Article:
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Asian shares recover after Trump orders new Chinese tariffs

Asian shares recover after Trump orders new Chinese tariffs
Business
SINGAPORE -- Many Asian markets turned higher on Tuesday after President Donald Trump s move to place tariffs on an additional $200 billion of Chinese goods was not immediately met with retaliation by Beijing.

Investors have been bracing themselves for the tariffs, and the Trump administration has said it is still open to talks with China to mediate an ongoing dispute over trade.

KEEPING SCORE: Japan s Nikkei 225, reopening after a national holiday, jumped 1.4 per cent to 23,420.54. The Kospi in South Korea added 0.3 per cent to 2,309.55. Hong Kong s Hang Seng index rose 0.6 per cent to 27,103.33. The Shanghai Composite index rebounded 1.8 per cent to 2,699.95. But Australia s S&P/ASX 200 shed 0.4 per cent to 6,161.50. Stocks fell in Taiwan and most of Southeast Asia.

WALL STREET: Speculation that Trump would impose more tariffs on China sparked a sell-off in technology stocks that pulled U.S. indexes lower on Monday, snapping a five-day winning streak. The S&P 500 index dropped 0.6 per cent to 2,888.80. The Dow Jones Industrial Average lost 0.4 per cent to 26,062.12. The Nasdaq composite, which has a high concentration of technology companies, gave up 1.4 per cent to 7,895.79. The Russell 2000 index of smaller-company stocks tumbled 1.1 per cent to 1,703.55.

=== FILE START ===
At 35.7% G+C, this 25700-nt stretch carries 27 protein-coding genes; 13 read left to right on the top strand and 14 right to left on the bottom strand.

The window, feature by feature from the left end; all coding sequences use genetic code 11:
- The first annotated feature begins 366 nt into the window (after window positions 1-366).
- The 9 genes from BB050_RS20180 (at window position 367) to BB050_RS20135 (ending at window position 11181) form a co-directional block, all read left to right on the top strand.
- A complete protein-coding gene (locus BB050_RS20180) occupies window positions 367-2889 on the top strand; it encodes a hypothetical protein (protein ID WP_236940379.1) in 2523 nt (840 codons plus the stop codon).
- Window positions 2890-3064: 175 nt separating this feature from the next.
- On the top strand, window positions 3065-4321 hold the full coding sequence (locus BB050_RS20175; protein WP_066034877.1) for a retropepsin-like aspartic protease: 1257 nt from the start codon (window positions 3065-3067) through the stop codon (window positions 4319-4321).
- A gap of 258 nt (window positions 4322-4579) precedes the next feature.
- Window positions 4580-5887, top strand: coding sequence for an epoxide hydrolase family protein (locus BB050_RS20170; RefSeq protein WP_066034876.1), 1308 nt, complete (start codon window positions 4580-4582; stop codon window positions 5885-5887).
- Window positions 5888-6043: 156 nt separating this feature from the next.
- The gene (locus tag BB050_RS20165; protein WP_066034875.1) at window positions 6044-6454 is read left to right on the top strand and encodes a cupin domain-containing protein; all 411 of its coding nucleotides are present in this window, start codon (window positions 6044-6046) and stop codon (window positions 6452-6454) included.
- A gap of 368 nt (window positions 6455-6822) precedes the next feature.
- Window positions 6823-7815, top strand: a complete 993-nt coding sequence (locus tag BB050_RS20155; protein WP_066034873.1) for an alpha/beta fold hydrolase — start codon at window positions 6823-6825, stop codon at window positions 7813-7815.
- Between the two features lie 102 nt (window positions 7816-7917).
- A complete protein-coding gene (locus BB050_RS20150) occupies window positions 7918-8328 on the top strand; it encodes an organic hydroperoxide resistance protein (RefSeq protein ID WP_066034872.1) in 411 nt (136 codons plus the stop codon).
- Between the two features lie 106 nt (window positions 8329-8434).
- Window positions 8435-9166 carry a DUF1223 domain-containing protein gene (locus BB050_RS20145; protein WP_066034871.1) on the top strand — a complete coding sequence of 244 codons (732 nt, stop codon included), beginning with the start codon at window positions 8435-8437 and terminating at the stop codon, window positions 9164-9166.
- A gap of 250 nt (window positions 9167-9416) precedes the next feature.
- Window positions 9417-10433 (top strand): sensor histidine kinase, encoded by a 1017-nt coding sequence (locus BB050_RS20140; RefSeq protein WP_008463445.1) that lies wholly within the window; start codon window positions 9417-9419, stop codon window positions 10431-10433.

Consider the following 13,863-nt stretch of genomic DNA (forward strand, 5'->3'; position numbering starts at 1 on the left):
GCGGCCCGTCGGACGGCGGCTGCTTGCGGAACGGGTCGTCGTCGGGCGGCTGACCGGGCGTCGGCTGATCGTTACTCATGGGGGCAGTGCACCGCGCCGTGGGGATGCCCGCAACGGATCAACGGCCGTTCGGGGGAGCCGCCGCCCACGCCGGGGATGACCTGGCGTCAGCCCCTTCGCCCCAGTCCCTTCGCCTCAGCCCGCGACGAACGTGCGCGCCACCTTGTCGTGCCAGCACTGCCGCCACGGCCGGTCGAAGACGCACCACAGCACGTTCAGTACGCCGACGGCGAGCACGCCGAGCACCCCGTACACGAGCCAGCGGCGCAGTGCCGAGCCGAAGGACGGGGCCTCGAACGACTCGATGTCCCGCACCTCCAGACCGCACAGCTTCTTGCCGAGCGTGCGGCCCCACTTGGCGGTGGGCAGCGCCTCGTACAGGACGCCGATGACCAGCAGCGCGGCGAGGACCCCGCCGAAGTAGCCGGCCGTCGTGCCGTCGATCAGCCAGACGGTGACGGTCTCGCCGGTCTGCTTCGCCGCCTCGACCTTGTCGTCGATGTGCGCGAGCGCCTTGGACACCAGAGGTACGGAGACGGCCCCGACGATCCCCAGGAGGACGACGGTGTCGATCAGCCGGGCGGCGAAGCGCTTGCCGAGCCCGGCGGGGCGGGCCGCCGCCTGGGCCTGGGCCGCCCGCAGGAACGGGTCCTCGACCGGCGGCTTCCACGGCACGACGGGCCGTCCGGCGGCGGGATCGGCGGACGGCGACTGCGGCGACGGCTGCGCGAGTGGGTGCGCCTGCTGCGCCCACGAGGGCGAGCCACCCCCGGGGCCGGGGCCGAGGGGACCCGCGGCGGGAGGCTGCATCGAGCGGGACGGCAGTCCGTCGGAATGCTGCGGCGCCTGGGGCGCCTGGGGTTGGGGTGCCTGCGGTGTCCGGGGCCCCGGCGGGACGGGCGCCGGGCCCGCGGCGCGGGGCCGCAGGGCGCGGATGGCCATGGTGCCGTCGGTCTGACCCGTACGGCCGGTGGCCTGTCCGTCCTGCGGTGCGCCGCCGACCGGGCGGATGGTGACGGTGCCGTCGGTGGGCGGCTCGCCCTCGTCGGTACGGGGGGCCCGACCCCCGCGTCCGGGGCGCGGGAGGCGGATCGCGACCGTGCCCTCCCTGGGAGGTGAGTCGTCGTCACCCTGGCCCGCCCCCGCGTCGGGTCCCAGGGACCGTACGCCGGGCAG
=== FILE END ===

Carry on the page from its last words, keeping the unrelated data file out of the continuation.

MORE CHINESE TARIFFS: On Monday, President Donald Trump announced tariffs on an additional $200 billion of Chinese goods starting next week, potentially raising prices on goods ranging from handbags to bicycle tires. The tariffs will start at 10 per cent, beginning Monday of next week, and then rise to 25 per cent on Jan. 1. Beijing has warned that it would hit an additional $60 billion in American goods if Trump ordered more tariffs, but an official newspaper on Monday called for more aggressive measures to "make American pain worse." If China does retaliate, Trump has threatened to add another $267 billion in Chinese imports to the target list. That would raise the total to $517 billion -- covering nearly everything China sells the United States.

ANALYST S TAKE: "Constructed another way, the tariffs that that the US enacted on China may be a relative subsidy to American businesses as well as non-Chinese foreign exporters," Chang Wei Liang of Mizuho Bank said in a commentary.

ENERGY: Benchmark U.S. crude dropped 21 cents to $68.70 a barrel on Tuesday. The contract lost 0.1 per cent to settle at $68.91 a barrel in New York. Brent crude, used to price international oils, gave up 34 cents to $77.71 a barrel. It dropped 0.1 per cent to $78.05 a barrel in London.
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